Install collectd statistics collecter on CentOS, RHEL, Ubuntu, Debian

Overview

collectd is a daemon which collects system performance statistics periodically and provides mechanisms to store the values in a variety of ways, for example in RRD files.

collectd gathers statistics about the system it is running on and stores this information. Those statistics can then be used to find current performance bottlenecks (i.e. performance analysis) and predict future system load (i.e. capacity planning). Source collectd.org

Install collectd statistics collecter on CentOS, RHEL, Ubuntu, Debian

Install some prerequistes

On CentOS/RHEL


# yum install rrdtool rrdtool-devel rrdtool-prel libgcrypt-devel gcc make gcc-c++

On Debian/Ubuntu


$ sudo su -
# apt-get install build-essential librrd2-dev libsensors4-dev libsnmp-dev libgcrypt-dev chkconfig

Note: Depending on the parameters you wish to monitor there may be some additional packages that needs to be installed. For a detailed list of all the parameter dependent packages read the README file under the collectd installer directory.

Download collectd latest tarball, at the time of writing the latest stable build is collectd-5.2.0. Untar it and run configure, make and make install.


# wget http://collectd.org/files/collectd-5.2.0.tar.gz
# tar zxvf collectd-5.2.0.tar.gz
# cd collectd-5.2.0
# ./configure --prefix=/usr --sysconfdir=/etc --localstatedir=/var --libdir=/usr/lib --mandir=/usr/share/man --enable-all-plugins
# make
# make install

Create the intitialization script

On CentOS/RHEL


# cd collectd-5.2.0/contrib/redhat/
# cp init.d-collectd /etc/init.d/collectd

On Debian/Ubuntu


# vi /etc/init.d/collectd

Append the following to it


#! /bin/bash
#
# collectd - start and stop the statistics collection daemon
# http://collectd.org/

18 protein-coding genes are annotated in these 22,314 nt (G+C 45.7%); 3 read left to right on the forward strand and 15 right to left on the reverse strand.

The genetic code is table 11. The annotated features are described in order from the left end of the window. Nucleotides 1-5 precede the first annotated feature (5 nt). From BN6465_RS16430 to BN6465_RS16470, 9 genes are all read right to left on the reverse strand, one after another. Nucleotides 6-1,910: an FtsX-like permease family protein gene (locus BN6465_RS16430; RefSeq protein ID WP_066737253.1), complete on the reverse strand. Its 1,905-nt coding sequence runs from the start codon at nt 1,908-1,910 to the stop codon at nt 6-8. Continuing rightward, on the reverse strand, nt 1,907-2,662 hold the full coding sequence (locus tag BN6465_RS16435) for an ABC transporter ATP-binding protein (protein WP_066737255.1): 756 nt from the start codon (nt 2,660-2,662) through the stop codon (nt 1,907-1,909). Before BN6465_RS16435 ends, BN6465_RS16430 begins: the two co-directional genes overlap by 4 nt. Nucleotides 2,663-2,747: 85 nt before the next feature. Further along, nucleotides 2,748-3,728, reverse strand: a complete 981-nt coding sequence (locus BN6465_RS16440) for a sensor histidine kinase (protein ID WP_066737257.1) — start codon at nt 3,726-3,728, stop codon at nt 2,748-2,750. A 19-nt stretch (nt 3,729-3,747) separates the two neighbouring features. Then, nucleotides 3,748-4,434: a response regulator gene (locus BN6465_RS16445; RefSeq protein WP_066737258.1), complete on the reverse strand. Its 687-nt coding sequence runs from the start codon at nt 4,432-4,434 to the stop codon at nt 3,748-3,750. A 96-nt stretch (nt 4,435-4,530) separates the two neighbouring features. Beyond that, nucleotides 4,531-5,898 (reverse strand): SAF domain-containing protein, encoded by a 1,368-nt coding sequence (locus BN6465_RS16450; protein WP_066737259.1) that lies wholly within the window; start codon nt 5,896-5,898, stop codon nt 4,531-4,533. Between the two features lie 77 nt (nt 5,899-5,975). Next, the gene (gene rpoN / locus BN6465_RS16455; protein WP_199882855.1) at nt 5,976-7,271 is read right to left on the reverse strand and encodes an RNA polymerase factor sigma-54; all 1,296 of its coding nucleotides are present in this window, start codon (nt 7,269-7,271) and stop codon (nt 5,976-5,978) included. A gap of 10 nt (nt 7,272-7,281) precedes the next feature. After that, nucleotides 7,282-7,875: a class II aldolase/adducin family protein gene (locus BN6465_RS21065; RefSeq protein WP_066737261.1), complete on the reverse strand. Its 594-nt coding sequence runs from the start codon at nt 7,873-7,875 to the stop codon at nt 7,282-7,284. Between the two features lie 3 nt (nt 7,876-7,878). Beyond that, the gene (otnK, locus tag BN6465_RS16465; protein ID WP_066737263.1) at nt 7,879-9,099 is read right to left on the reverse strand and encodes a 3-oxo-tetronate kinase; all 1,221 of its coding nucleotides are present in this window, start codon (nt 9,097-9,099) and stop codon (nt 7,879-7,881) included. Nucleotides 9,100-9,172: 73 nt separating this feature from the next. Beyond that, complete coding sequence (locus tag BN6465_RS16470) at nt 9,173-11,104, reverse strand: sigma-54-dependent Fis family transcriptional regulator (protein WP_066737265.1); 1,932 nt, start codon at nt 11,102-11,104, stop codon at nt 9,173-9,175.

#
# Copyright (C) 2005-2006 Florian Forster
# Copyright (C) 2006-2009 Sebastian Harl
#

### BEGIN INIT INFO
# Provides: collectd
# Required-Start: $local_fs $remote_fs
# Required-Stop: $local_fs $remote_fs
# Should-Start: $network $named $syslog $time
# Should-Stop: $network $named $syslog
# Default-Start: 2 3 4 5
# Default-Stop: 0 1 6
# Short-Description: start the statistics collection daemon
### END INIT INFO

set -e

PATH=/sbin:/bin:/usr/sbin:/usr/bin

DISABLE=0

DESC="statistics collection and monitoring daemon"
NAME=collectd
DAEMON=/usr/sbin/collectd

CONFIGFILE=/etc/collectd.conf
PIDFILE=/var/run/collectd.pid

USE_COLLECTDMON=1
COLLECTDMON_DAEMON=/usr/sbin/collectdmon
COLLECTDMON_PIDFILE=/var/run/collectdmon.pid

MAXWAIT=30

# Gracefully exit if the package has been removed.
test -x $DAEMON || exit 0

if [ -r /etc/default/$NAME ]; then
. /etc/default/$NAME
fi

if test "$DISABLE" != 0 -a "$1" == "start"; then
echo "$NAME has been disabled - see /etc/default/$NAME."
exit 0
fi

if test ! -e "$CONFIGFILE" -a "$1" == "start"; then
echo "Not starting $NAME - no configuration ($CONFIGFILE) found."
exit 0
fi

if test "$ENABLE_COREFILES" == 1; then
ulimit -c unlimited
fi

if test "$USE_COLLECTDMON" == 1; then
_PIDFILE="$COLLECTDMON_PIDFILE"
else
_PIDFILE="$PIDFILE"
fi

check_config() {
if ! $DAEMON -t -C "$CONFIGFILE"; then
if test -n "$1"; then
echo "$1" >&2
fi
exit 1
fi
}

d_start() {
if test "$DISABLE" != 0; then
# we get here during restart
echo -n " - disabled by /etc/default/$NAME"
return 0
fi

if test ! -e "$CONFIGFILE"; then
# we get here during restart
echo -n " - no configuration ($CONFIGFILE) found."
return 0
fi

check_config

if test "$USE_COLLECTDMON" == 1; then
start-stop-daemon --start --quiet --oknodo --pidfile "$_PIDFILE" \
--exec $COLLECTDMON_DAEMON -- -P "$_PIDFILE" -- -C "$CONFIGFILE"
else
start-stop-daemon --start --quiet --oknodo --pidfile "$_PIDFILE" \
--exec $DAEMON -- -C "$CONFIGFILE" -P "$_PIDFILE"
fi
}

still_running_warning="
WARNING: $NAME might still be running.
In large setups it might take some time to write all pending data to
the disk. You can adjust the waiting time in /etc/default/collectd."

d_stop() {
PID=$( cat "$_PIDFILE" 2> /dev/null ) || true

start-stop-daemon --stop --quiet --oknodo --pidfile "$_PIDFILE"

sleep 1
if test -n "$PID" && kill -0 $PID 2> /dev/null; then
i=0
while kill -0 $PID 2> /dev/null; do
i=$(( $i + 2 ))
echo -n " ."

if test $i -gt $MAXWAIT; then
echo "$still_running_warning" >&2
return 1
fi

sleep 2
done
return 0